Employee Retention

87% of CFOs Say CEO Relationship Drives Retainment: Weekly Stat

Additionally, 24% of CFOs surveyed say retirement is their next step, per a recent SSG report.
87% of CFOs Say CEO Relationship Drives Retainment: Weekly Stat
Photo: KatarzynaBialasiewicz

With the end of 2022 bringing a near five-year high in CFO turnover rates, labor issues are impacting every level of talent within organizations. Even with talent retainment efforts becoming more of a focus, CFOs still tend to be consistently on the move looking for the next best gig. 

Whether it’s autonomy, workflow, decision-making, or leadership issues, the CEO-CFO relationship has a significant impact on the likelihood of an organization’s ability to retain its finance chief. Recent findings from over 200 CFOs in Salveson Stetson Group’s (SSG) CFO career survey report indicate that, above all other factors, the relationship between the CFO and the CEO is the biggest driver in whether or not the former decides to make a career jump.

Despite Satisfaction, CFOs Still Job-Curious

With SSG’s findings indicating three quarters (75%) of CFOs are satisfied with their jobs, the data still indicates job satisfaction doesn’t guarantee retainment. Over half (56%) told surveyors they would be likely to consider opportunities outside of their current company. 

When analyzing the CFOs’ desire to look for different employment opportunities, John Touey, SSG’s financial officer practice leader, instructed CEOs that not only is CFO turnover inevitable, but proactive executive officers must have communication strategies for their CFOs in place, in order to create the best working relationship possible.


John Touey

“Before thinking about designing or redesigning roles, open and regular communication between the CEO and CFO is critical to CFO retention,” Touey told CFO. “We suggest unstructured time be a regular component of CEO/CFO conversations to allow for a more expansive discussion of career aspirations and business strategy.”

“Effective interventions we have observed include creating more time for board interaction beyond traditional finance committee exposure, special project leadership, and M&A activity is a great source for interesting projects [for example], as well as expansion of operational and administrative responsibilities, often leading to a move into a chief operating officer position,” Touey said. “While the last intervention does not technically retain the CFO in their current position, it promotes a more orderly and thoughtful transition.”

Outside of the relationship with the CEO, CFOs are finding other reasons to depart. More than three quarters (76%) said both company culture and compensation were very important in considering whether to stay with their current employers.

“Anecdotally, there is a fear of missing out factor at play as well, given the coverage on talent scarcity and increased compensation,” said Touey. “This combination of influences means that CFOs are both being solicited more than ever before due to increased openings and are, perhaps, more open to having conversations due to what they perceive as a candidate advantage in search conversations.”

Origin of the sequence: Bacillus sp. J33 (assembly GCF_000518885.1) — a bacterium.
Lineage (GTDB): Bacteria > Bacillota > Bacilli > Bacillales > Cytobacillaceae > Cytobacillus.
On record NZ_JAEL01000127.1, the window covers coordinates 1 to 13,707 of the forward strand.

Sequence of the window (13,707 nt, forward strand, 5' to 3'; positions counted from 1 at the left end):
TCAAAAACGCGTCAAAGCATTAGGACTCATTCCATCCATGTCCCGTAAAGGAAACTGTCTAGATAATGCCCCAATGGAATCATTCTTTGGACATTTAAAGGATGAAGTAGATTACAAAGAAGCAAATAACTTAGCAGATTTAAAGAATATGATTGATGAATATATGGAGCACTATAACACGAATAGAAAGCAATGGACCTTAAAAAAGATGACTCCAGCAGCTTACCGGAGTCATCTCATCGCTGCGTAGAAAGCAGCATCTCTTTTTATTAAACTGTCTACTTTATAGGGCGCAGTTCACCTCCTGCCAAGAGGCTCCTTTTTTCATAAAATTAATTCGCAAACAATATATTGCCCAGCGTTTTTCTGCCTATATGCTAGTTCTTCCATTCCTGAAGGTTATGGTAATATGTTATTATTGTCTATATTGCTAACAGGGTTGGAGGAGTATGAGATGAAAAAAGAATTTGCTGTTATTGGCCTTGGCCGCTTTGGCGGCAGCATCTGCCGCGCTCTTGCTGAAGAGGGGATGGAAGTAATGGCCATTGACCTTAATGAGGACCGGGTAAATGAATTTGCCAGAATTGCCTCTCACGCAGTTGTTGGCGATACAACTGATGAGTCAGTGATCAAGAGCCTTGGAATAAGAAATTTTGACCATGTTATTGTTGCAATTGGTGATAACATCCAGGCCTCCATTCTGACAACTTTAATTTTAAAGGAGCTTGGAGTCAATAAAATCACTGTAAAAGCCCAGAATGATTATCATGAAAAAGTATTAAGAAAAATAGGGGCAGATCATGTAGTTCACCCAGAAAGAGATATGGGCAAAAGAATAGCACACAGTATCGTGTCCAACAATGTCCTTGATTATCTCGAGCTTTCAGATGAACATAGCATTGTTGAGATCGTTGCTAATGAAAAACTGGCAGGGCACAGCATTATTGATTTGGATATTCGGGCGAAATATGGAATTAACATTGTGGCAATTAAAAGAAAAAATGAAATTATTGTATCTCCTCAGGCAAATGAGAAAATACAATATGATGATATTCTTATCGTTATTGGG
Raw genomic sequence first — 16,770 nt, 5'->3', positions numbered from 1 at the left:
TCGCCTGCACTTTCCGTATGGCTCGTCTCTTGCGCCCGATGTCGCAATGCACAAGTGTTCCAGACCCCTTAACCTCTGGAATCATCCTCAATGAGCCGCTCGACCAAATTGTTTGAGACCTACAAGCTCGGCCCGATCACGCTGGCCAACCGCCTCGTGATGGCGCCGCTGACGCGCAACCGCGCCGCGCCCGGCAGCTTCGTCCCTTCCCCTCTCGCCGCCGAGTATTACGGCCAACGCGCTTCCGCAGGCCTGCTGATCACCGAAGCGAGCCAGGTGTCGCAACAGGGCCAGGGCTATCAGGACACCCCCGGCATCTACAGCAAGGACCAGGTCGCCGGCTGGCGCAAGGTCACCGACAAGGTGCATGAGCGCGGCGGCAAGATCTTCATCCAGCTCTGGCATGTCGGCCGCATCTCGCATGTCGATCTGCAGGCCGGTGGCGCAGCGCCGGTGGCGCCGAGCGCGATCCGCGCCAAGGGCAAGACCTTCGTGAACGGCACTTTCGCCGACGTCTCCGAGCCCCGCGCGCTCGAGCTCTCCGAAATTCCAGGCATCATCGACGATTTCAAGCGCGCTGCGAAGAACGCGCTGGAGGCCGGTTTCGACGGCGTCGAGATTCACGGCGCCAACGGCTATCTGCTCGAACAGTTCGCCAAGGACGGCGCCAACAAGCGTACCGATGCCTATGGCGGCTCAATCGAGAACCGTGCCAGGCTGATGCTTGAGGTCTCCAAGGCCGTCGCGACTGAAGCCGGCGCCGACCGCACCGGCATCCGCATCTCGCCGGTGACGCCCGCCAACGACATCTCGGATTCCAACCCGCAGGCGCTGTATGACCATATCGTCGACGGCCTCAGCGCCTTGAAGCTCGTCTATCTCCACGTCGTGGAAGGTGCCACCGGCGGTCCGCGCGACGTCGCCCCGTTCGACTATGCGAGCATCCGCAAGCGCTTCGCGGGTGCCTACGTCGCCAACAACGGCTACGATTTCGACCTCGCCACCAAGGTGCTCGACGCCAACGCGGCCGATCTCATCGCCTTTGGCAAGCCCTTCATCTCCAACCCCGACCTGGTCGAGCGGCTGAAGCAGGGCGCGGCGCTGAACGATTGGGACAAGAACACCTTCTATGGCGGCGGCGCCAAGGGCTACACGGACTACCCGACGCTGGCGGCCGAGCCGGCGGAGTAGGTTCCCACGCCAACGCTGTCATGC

Mending the CEO-CFO Relationship

Despite 40% of executives saying they’ll quit in 2023 late last year, SSG findings go deeper, indicating some CFOs are leaving with no intention of reentering the workforce. Almost a quarter of CFOs told surveyors that their next career move is retirement.

With the tendency to job hop alongside the retirement option, SSG reports a large percentage of CFOs could be leaving their positions soon. This trend could open up positions to new candidates, who filled a third of new CFO positions last year. 

According to Touey, today’s CFOs are looking to be at the same level in the decision-making process as the CEO. “CFOs we speak to are looking for a true and open partnership with their CEOs, where they are seen in a co-pilot role,” he said. “Open communication and an interest in development also are hallmarks of a good CEO/CFO relationship. A good sign of a positive relationship is reflected in the CEO’s openness to taking feedback from the CFO.”

“A lack of openness to different points of view is a sign of a negative relationship,” Touey said. “Using the CFO as a strategic advisor who happens to be a strong financial manager, versus someone who simply ensures the veracity of the numbers and reports on results, is also a sign of a good relationship.”

CFOs we speak to are looking for a true and open partnership with their CEOs, where they are seen in a co-pilot role.

Regardless of the reason a CFO might leave, those who focus on their communication skills with their staff, especially their CEO, are more likely to be happy and content with their current working situation. Communication is more valuable than ever, and talent retainment inside the C-Suite is dependent on it. 

Whether it is a first-time fractional CFO, or a highly experienced corporate finance connoisseur, the foundations of communication between leadership and their employees are a pivotal factor in the C-suite’s health. If SSG surveyors are correct in saying CFO turnover is inevitable for organizations regardless of industry, CEOs who wish to retain their CFO must prioritize the positivity of the relationship between themselves and their CFO through fluid communication.